On a scale of 1 to 10, Team Honcho believes FlingMonster rates somewhere in the top-end of addictiveness.

“What makes it addictive is the variation in gameplay. The level progression was something we spent months on. It’s very rare to find a similar level to one you’ve already played. It is a constantly changing environment,” said McAllister.

Mobile games are big money makers. Gamers are willing to fork out eye-watering amounts of money for virtual coins, avatars and entry into new levels. In fact, Nicholas Lovell, founder of Gamesbrief, told The Economist that game development companies make 80 percent of their revenue from 20 percent of their player base.

Team Honcho, however, aren’t comfortable with the idea of implementing the same monetisation strategies as some of the most profitable players in the mobile games market. In fact, monetisation comes second.

Little says their number one goal with FlingMonster is “to create a game that actually felt like a game, not a money-making scam.”

“Believe it or not, our secondary motivation was to monetise within the game.”

Little admits that he’s been “horrified” at the games that have been designed to “rip off their players”. He’s adamant that it’s ruining the industry.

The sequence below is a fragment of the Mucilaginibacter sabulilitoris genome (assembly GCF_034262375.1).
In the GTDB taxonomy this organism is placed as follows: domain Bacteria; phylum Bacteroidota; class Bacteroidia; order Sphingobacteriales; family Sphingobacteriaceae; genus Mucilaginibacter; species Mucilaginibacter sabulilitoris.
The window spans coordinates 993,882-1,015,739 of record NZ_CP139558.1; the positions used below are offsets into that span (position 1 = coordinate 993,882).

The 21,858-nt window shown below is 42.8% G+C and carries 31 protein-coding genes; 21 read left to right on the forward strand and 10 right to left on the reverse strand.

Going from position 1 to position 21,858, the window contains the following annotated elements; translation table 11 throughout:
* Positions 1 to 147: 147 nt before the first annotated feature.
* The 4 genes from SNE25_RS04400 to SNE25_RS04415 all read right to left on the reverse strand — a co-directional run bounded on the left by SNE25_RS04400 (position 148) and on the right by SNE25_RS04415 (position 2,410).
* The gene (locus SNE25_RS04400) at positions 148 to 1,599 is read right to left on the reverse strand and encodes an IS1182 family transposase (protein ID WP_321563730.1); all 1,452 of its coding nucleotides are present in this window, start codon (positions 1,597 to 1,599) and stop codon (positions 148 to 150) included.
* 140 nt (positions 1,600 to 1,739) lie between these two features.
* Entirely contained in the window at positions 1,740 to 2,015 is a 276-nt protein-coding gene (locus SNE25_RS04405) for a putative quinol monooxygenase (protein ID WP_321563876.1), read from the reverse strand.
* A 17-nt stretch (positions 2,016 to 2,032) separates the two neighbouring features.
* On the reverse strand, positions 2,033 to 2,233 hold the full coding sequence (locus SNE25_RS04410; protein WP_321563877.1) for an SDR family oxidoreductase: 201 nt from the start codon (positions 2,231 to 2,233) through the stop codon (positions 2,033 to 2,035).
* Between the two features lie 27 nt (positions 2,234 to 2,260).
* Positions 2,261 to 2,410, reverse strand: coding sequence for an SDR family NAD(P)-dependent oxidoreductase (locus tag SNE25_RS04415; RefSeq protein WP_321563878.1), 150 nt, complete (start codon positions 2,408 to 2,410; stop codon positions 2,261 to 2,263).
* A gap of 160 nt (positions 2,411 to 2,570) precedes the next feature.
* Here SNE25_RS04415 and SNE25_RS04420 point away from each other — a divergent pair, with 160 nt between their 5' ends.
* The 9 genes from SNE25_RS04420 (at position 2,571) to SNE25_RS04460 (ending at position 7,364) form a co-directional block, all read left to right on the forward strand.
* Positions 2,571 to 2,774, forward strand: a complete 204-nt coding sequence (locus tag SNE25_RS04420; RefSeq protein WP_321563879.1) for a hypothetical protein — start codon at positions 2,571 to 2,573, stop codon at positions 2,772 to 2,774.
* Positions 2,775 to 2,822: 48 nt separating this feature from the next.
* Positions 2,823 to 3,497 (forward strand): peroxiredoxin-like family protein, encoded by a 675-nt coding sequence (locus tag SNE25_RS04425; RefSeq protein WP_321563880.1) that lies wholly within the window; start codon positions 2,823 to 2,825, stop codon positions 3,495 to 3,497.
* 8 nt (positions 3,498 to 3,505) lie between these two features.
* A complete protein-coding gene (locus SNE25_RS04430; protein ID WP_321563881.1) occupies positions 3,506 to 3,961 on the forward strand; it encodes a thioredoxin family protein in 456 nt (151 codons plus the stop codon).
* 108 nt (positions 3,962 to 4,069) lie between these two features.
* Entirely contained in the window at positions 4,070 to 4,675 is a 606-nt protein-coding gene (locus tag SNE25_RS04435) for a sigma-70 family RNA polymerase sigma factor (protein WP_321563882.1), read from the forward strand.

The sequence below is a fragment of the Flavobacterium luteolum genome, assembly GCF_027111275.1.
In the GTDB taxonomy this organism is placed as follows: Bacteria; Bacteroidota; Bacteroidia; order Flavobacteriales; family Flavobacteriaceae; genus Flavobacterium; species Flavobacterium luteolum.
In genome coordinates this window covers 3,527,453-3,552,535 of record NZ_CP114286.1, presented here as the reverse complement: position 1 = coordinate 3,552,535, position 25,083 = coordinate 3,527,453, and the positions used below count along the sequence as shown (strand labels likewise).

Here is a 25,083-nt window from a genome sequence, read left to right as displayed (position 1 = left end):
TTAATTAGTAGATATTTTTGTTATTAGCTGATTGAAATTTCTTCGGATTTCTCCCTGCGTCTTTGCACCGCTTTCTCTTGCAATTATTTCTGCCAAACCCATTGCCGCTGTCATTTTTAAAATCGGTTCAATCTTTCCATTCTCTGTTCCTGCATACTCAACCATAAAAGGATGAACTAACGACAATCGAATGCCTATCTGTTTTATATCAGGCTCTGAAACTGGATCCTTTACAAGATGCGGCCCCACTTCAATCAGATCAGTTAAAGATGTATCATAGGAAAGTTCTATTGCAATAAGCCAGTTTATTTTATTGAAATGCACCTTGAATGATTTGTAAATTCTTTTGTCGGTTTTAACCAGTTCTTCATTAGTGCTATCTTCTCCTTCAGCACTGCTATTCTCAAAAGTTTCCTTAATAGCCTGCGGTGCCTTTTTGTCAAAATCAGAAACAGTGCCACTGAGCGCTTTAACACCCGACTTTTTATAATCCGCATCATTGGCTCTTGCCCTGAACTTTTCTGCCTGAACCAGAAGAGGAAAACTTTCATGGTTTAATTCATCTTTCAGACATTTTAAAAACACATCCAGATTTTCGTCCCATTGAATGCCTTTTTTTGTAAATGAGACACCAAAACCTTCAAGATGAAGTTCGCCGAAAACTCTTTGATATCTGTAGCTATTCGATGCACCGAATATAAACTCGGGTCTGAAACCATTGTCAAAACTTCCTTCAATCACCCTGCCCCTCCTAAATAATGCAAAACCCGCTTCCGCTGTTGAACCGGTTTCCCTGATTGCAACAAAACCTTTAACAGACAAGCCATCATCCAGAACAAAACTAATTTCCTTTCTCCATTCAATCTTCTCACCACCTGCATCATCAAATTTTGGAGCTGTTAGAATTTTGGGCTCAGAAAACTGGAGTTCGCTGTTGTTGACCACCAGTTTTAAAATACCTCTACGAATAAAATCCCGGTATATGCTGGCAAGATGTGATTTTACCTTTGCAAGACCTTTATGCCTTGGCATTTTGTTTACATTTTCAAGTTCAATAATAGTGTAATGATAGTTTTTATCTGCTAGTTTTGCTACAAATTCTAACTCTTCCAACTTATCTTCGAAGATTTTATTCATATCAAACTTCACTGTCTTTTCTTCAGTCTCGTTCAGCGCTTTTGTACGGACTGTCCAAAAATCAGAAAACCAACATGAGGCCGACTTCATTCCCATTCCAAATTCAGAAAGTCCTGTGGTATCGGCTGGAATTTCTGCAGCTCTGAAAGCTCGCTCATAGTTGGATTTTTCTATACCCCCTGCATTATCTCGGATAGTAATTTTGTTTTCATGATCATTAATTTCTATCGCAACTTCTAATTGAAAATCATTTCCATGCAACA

That said, he is cognisant of the fact that Team Honcho needs revenue to be able to operate and build new titles.

“We’ve chosen to make our game available for free to reach a bigger audience but have also included interstitial ads at points that will not affect the user experience,” says Little.

“We have a couple of in-app-purchases but the game can be completed without the use of these, as opposed to a huge number of major titles out there in the industry.”

It may appear as though Team Honcho is anti-profits. But that’s not the case. The company is aware that there are people who are willing to spend their hard-earned cash on virtual goods, especially inside games.

After all, what gamers are actually spending their money on is experiences. Games offer experiences; and by purchasing coin packs, for instance, gamers are customising their experience to achieve a desired outcome, like unlocking a new level.

“As the industry develops and matures, developers are gaining more insight into exactly what their users want, and are supplying them with relevant and appealing content, at specific and strategic points within the game. This leads to higher conversion rates,” says McAllister.

But there are games out there that are exploitative “money-pits”. This is something that Team Honcho wants to steer far from, now and in the future.

As it turns out, FlingMonster is actually a test game for something much bigger. McAllister says their main idea “is something revolutionary in gaming that has never been done before”. However, they’re all remaining tight-lipped about the details, so we’ll just have to wait and see how that idea comes to life.

“[FlingMonster] was intended to be a lot smaller but we received such overwhelmingly positive feedback from investors, people in the industry and focus groups and we felt we had to do the game justice by putting in as much time and energy as possible,” says Little.

FlingMonster will be available for free download on the Apple App Store and Google Play on the 2nd of May 2015.